Before the week is out, we will all be inundated with whatever destruction Ford plans to wreak on manufacturing when their restructuring plans are rolled out later this morning, and Jon Miller over at Gemba Panta Rei has already said enough about Chrysler and their inane ‘layoff to get lean’ ideas. The monster companies abusing lean manufacturing in their ludicrous efforts to hold on to their old ways of doing business are providing plenty of blog fodder this week. I believe that our week will be off to a much better start by taking a good look at DeCardy Diecasting in Chicago. What they are doing is far more important than anything Detroit is up to.
DeCardy is a pretty small outfit, with annual sales lower than the vaunted business wizard and automotive turnaround genius Bob ‘Merlin’ Lutz’ annual salary. Sales are not the important measure, however. DeCardy’s profits are several billion dollars higher than General Motors – which means they actually have a profit, which is something GM can only dream of these days. Bill Vogel is the head man at DeCardy – owner, boss, probably sweeps out the place at night too. He has about twenty employees, most of whom are in a union. The company web site boasts that it made components for the original American Flyer wagons in 1907.
DeCardy is about as lean as a manufacturer can get. There does not seem to be much they have left to learn from Toyota – in fact, Toyota in India can learn from them judging by the comment a Mr. Kirithivasan made to my post "News From India, Detroit and Other Exotic Places" this morning. Vogel pushes the people aspect of lean especially hard. He has pushed training of all sorts, trying to get everyone to be able to make just about anything, commenting, "Line operators have got to have input into solving a given problem for a customer." and "The age of the assembly line worker who focused on only one step in the process is gone. Now anybody that touches the part understands something about the part. Their heads as well as their hands are into it." Production orders are assigned to cells, and the product will be made from start to finish within the cell.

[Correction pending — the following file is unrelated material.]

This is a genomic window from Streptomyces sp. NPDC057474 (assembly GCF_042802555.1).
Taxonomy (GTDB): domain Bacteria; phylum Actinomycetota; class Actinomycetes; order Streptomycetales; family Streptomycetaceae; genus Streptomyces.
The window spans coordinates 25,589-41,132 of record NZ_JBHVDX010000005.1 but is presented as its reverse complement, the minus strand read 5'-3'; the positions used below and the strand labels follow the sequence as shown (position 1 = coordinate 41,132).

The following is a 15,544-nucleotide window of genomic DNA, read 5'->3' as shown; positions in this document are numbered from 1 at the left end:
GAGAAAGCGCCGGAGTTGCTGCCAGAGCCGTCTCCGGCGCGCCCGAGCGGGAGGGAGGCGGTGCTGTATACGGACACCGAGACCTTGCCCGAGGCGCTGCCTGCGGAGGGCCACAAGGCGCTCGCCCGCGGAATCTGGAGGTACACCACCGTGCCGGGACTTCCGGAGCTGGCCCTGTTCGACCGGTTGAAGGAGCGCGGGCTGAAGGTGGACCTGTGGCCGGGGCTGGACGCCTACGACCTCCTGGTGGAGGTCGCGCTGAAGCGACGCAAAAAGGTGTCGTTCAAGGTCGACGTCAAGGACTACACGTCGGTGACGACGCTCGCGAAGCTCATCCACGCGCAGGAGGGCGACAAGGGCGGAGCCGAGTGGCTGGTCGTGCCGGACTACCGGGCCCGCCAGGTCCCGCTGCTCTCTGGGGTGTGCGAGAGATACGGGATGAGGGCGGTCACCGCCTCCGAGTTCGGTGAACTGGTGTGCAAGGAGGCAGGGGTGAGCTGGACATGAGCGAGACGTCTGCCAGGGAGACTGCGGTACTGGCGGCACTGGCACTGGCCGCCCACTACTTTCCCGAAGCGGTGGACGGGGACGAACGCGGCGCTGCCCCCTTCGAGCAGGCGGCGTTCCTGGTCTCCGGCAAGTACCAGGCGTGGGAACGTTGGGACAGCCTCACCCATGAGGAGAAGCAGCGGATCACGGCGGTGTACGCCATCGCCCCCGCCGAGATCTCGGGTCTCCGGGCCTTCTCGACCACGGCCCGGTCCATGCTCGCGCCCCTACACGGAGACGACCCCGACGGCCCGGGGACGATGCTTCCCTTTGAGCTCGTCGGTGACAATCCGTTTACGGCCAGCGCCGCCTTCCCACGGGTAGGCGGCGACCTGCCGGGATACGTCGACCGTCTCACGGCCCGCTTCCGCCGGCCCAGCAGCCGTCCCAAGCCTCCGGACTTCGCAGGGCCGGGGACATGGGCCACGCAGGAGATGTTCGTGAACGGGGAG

All of that is great – very lean of course, but something that we have seen often among the lean and would-be lean companies. What is exceptional about DeCardy is their integration of lean manufacturing with a different marketing and business model. "We have to know what the customer’s requirements are. Then we can say, `Given what we understand about your situation, here’s how we think we can fit into the problems you have and keep costs down," Vogel says. Just about everything is customized, quantities are as small as the customer needs. Vogel has figured out that very well trained people working under lean principles can be as flexible as they need to be to give customers exactly what they want.
Its working pretty good. While the big old dinosaur manufacturers are closing plants here and sourcing all they can from China, DeCardy is making parts for Harmon Music in Salt Lake City. No big deal about that – except that Harmon is actually buying assemblies from Vtech in Hong Kong (where things are supposed to be cheaper) – but Vtech is buying components from DeCardy in Chicago and having them shipped to China before they assemble and ship the product back to the US to Harmon.
Bill Vogel’s genius is in understanding that lean manufacturing enables flexibility, customization and the capability to give customers exactly what they want in quantities as small as customers want. By tangling lean manufacturing with lean marketing, DeCardy is making a very nice profit. The big old companies, and many of the smaller ones too, fail in their lean efforts because they think lean is a factory issue only. They still try to drive their business by the old mass production, economy of scale model. Lean in the factory does not really do much to help achieve those objectives.
When the accounting folks are off doing things the way they have since the days of Sloan, and the marketing people are out trying to negotiate volume discounts, trying to land the big order, lean efforts in the plants yield Delphi results – looks good but doesn’t amount to much. When the accounting and marketing folks are as involved and committed as the factory, you get DeCardy.
As the big boys at GM and elsewhere in the mahogany boardrooms of failing public manufacturers philosophize, strategize and rationalize to Wall Street, guys like Bill Vogel at little places like DeCardy prove that the overpaid leaders of the big companies really do not understand the global manufacturing business at all.